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Friday, 10 September 2010

NOI Q&A with Alessandra Rigillo

Interview - Alessandra Rigillo - Thursday 9th September

1. What inspired you to get into this field?

My mother and I used to go to old house sales and search through all the junk, finding objects with history and depth, seeing how they were and could be beautiful. The transformation from ugly to beautiful, and from one function, a particular utility, to another (whose utility could simply be to be beautiful) really grabs me.

Alessandra and I talked about how for her some objects have an obvious transformation-journey that she sees must take place. It is obvious that a piece of beautiful green piping has to be a particular neck piece, at a particular angle. For other pieces of scrap metal, old leather, abandoned t-shirts and many packed grandmothers’ jewellery boxes, exploration into what can be made must take place to discover each objects history and the new history to create.

2. What is your favourite material to use?

“Poor materials.” Stuff which is abandoned, old, preferably with rust. Brass and Copper; greens and browns in the form of rusted pipes are my favourites. Also paper, scrap metal and old used leather. Recently I’m using paper mache combined with metal - getting a contrast is important. Bottle tops are beautiful.

We also talked about what makes an object, or a material precious. I asked her if she thought her process of putting an old water pipe part alongside pearls, silver et al, meant that she was in some way questioning our ideas about what precious and/or highly valued materials are. This question lead back to a discussion about an objects history, and we talked about how there is a lot of implicit hidden value, of a richer kind, embedded within found and rescued objects.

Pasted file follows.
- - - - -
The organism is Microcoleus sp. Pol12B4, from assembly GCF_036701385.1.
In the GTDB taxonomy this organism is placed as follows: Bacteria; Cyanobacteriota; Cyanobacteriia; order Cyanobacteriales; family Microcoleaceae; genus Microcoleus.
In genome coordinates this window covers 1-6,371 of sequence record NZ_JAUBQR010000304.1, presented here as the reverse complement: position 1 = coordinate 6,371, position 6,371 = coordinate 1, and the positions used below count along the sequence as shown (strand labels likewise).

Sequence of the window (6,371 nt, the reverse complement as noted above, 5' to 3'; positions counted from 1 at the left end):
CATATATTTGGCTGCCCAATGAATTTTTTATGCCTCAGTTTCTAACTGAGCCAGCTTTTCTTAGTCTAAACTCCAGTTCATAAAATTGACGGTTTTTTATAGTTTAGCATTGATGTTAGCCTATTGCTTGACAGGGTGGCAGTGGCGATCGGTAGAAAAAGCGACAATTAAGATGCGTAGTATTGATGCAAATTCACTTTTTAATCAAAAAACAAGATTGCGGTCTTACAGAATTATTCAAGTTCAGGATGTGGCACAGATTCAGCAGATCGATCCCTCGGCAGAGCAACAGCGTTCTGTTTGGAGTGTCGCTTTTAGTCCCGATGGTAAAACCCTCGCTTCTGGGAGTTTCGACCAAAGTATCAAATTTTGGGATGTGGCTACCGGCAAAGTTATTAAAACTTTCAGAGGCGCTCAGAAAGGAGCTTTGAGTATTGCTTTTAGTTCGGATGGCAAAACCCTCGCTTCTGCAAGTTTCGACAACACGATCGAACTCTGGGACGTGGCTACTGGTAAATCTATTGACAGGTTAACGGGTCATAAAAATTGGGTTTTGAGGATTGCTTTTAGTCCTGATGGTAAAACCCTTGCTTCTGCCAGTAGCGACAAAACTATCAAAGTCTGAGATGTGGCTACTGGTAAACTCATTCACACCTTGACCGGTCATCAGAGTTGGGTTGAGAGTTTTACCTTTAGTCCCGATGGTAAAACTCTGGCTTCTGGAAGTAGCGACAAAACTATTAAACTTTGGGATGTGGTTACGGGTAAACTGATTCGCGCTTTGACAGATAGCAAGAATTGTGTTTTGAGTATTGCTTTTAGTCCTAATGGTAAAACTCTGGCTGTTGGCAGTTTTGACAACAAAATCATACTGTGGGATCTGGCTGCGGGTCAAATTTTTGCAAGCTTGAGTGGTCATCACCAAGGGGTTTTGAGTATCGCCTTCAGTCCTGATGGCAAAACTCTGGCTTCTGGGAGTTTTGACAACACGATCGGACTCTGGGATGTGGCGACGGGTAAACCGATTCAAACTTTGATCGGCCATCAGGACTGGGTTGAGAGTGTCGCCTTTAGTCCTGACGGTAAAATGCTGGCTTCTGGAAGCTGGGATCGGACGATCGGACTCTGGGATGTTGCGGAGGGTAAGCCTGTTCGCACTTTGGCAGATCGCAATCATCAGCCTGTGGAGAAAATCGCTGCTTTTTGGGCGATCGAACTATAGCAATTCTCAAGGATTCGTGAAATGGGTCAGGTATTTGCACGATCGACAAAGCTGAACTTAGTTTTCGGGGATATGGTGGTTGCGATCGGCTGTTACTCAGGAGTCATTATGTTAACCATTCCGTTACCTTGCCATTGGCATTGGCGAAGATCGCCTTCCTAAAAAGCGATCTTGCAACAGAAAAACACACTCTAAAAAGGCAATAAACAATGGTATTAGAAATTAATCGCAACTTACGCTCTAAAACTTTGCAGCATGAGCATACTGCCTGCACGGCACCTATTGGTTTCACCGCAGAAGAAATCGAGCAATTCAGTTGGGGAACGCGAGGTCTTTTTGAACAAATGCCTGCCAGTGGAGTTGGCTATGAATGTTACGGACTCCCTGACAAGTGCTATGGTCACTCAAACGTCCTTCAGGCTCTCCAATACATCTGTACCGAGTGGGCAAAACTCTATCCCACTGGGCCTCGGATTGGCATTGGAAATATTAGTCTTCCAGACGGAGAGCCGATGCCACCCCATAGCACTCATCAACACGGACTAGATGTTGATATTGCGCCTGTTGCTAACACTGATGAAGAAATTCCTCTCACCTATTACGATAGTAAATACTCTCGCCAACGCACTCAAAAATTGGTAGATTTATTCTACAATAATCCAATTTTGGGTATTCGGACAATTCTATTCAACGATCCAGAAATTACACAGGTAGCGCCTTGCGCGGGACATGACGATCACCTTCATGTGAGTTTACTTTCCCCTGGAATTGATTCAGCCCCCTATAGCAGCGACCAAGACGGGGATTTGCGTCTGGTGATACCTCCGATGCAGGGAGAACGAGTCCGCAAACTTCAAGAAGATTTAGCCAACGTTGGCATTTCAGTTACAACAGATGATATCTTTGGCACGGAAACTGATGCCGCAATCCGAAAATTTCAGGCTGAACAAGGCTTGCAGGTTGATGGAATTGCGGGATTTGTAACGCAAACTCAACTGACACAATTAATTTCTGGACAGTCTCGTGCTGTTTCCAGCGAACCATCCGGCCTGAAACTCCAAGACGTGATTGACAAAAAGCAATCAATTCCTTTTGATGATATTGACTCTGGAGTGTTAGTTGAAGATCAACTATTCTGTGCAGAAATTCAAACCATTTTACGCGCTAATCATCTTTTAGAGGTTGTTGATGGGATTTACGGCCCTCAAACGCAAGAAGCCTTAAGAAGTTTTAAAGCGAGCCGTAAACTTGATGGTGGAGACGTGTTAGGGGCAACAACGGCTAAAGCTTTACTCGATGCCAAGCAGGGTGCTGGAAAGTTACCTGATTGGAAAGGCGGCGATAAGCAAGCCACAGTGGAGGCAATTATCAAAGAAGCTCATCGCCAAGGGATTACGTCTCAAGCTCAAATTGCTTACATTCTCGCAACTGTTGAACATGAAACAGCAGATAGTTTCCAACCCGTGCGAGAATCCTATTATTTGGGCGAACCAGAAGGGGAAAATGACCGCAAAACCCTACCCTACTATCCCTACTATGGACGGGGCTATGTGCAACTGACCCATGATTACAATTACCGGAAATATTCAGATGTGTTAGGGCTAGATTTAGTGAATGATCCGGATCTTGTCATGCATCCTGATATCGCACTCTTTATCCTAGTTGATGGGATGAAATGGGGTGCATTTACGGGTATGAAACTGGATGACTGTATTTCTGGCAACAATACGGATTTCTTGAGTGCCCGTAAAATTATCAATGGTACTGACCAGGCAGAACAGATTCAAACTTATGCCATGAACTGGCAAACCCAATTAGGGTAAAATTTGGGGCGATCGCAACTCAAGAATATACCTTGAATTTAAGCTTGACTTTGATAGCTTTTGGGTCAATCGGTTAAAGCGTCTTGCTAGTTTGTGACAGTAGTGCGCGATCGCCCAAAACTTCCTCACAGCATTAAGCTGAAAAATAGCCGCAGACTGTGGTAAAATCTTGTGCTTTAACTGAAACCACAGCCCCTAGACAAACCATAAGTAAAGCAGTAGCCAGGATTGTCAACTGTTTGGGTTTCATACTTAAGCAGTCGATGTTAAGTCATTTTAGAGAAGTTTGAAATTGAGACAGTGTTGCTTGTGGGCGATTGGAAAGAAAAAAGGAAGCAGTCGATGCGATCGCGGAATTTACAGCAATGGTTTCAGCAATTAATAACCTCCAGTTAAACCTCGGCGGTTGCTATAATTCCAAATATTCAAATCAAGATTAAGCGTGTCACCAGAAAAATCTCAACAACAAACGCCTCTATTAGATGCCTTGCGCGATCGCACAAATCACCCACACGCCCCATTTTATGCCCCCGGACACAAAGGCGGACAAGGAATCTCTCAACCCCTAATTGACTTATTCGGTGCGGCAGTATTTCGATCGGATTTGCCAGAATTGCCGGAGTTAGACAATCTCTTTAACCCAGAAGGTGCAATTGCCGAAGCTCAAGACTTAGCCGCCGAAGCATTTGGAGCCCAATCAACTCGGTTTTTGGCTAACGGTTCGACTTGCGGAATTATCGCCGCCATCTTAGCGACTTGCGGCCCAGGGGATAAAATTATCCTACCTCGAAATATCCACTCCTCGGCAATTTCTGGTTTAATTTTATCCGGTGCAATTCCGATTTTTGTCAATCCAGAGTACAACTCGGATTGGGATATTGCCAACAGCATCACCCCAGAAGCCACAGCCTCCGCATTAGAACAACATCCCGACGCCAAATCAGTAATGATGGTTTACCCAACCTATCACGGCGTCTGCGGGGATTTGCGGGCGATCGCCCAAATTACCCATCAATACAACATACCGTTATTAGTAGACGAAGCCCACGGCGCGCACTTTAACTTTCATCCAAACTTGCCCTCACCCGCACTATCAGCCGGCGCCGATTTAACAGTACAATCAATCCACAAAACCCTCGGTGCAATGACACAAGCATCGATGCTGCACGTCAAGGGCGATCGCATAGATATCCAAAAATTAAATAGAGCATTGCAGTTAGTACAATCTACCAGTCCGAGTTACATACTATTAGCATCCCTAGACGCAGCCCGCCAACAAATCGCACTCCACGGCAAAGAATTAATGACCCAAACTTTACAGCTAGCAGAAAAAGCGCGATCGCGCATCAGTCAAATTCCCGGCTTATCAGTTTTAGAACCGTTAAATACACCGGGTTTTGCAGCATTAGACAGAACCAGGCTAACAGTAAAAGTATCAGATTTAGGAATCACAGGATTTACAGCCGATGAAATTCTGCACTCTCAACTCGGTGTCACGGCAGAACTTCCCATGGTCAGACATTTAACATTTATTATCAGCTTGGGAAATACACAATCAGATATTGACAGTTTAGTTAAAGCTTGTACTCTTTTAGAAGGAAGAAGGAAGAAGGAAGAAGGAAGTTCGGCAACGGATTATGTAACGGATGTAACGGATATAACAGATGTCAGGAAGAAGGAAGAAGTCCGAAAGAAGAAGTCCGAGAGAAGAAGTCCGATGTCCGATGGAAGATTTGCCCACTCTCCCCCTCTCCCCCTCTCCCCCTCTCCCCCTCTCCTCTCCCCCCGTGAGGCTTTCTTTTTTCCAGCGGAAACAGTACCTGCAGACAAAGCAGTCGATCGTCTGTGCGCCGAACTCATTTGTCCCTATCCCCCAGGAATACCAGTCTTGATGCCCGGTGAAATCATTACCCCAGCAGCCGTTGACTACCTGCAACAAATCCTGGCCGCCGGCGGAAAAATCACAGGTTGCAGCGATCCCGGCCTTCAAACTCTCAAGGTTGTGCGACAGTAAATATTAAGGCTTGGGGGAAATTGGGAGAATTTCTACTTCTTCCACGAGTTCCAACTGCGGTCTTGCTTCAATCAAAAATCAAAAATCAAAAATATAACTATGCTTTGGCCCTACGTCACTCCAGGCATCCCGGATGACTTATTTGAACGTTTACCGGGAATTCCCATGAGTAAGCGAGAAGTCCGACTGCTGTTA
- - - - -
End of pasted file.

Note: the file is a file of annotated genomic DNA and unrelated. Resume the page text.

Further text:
3. Who is your favourite designer?

Martin Margiela.

4. How can the public participate in this industry without getting overwhelmed?

Through buying better quality, longer lasting non-Primark clothes and products, through buying into the positive ethical fashion industry, the public can participate. This doesn’t mean they have to completely convert suddenly to being completely ethical - it’s gradual.

Everybody is creative. Today at the workshops everybody managed to create something really beautiful - whatever their skills were before coming. Everybody has ideas. By taking part in activities, like learning to crochet, like joining a knitting group, people learn what’s involved in production. This leads to holding in higher value their objects which were made by other people, to value the process.

5. What do you think of this event?

It’s not clear who the event is for. But, saying this, we actually got lots of different people involved in the workshops today; young and old women and surprisingly, some men.

Alessandra Rigillo was interviewed by Jess Moore.

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